UNITED KINGDOM – ‘Most likely’ a bomb
Britain’s PM says explosion responsible for crash
LONDON –– Britain’s Prime Minister David Cameron said today it was increasingly likely that a bomb brought down a Russian airliner over Egypt with the loss of 224 lives, setting him at odds with Russia’s President Vladimir Putin.
Britain, Ireland, Germany and the Netherlands have suspended flights to and from Sharm al-Sheikh, leaving thousands of European tourists stranded in the Red Sea resort where the plane took off from. A spokesperson for Cameron later said flights from the resort destination to Britain would resume tomorrow.
Egypt, which depends on tourism as a crucial source of revenue, said the decision to suspend flights was unjustified and should be reversed at once. It said there was no evidence a bomb was to blame.
A Sinai-based group affiliated to Islamic State, the militant group that has seized swathes of Iraq and Syria, has claimed responsibility for the crash, which if confirmed would make it the first attack on civil aviation by the world’s most violent jihadist organization.
Moscow, which launched air strikes against Islamist fighters, including Islamic State in Syria more than a month ago, says it was premature to reach conclusions that the flight was attacked.
In a telephone call, Putin told Cameron it was important that assessments of the cause of the crash be based on information from the official investigation, Interfax news agency reported.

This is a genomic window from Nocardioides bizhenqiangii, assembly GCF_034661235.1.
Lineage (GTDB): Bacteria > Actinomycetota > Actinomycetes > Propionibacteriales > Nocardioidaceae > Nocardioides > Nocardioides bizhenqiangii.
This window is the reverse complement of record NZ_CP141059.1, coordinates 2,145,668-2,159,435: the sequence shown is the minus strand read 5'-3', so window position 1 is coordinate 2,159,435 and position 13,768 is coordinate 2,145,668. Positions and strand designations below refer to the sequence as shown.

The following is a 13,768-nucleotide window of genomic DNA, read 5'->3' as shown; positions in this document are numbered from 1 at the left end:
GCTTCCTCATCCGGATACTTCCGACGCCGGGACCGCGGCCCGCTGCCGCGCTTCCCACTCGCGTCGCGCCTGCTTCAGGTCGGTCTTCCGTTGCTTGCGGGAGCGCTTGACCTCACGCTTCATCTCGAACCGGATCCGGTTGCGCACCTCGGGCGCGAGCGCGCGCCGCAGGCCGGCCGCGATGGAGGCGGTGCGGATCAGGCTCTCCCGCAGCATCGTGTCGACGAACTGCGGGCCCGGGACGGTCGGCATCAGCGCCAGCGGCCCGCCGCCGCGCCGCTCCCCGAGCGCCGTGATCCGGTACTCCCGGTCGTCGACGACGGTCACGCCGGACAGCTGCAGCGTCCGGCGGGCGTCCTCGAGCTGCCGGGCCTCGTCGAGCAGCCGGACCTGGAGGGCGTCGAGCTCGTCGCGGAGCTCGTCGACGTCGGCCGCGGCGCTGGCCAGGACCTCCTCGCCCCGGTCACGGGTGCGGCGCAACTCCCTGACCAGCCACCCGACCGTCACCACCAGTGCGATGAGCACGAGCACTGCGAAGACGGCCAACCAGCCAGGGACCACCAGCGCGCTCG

Cameron, who hosted Egypt’s President Abdul Fattah al-Sisi today for a previously scheduled visit, said: “We cannot be certain that the Russian airliner was brought down by a terrorist bomb, but it looks increasingly likely that was the case.”
His Foreign Secretary Philip Hammond said it was “a significant possibility” Islamic State was responsible, given a range of information, including the claim of responsibility.
Britain said it was working with airlines and Egyptian authorities to put in place additional security and screening measures at the airport to allow Britons to get home. It hoped flights bound for Britain could leave tomorrow.
If a bomb brought down the Airbus A321, that would devastate Egypt’s tourism industry, still recovering from years of political turmoil. Shares in holiday companies Thomas Cook and TUI Group fell.
US Representative Michael McCaul, the Republican chairman of the House Homeland Security Committee, said on Fox News that evidence so far indicated an Islamic State attack “with an explosive device in the airplane”.
While Egypt has bristled at the suspensions of flights, Sisi said during his visit to London that he understood countries’ concerns about safety. He said Cairo had been asked ten months ago to check security at the airport
in Sharm al-Sheikh.
“We understood their concern because they are really interested in the safety and security of their nationals,” he added.
Dmitry Peskov, Putin’s spokesman, said Russian planes were still flying to and from Sharm al-Sheikh.
“Theories about what happened and the causes of the incident can only be pronounced by the investigation,” Peskov said.
Egypt’s Minister of Civil Aviation Hossam Kamal said investigators so far had no evidence to support the explosion theory. Russian aviation agency Rosaviatsia said investigators would examine whether there was any explosive material on the plane.
Security experts and investigators have said the plane is unlikely to have been struck from the outside and Sinai militants are not believed to have any missiles capable of striking a jet at 30,000 feet. Russia’s Kogalymavia Airline, which operated the crashed plane, said three of its four remaining A321 jets had passed Russian safety checks, while the fourth would be checked shortly.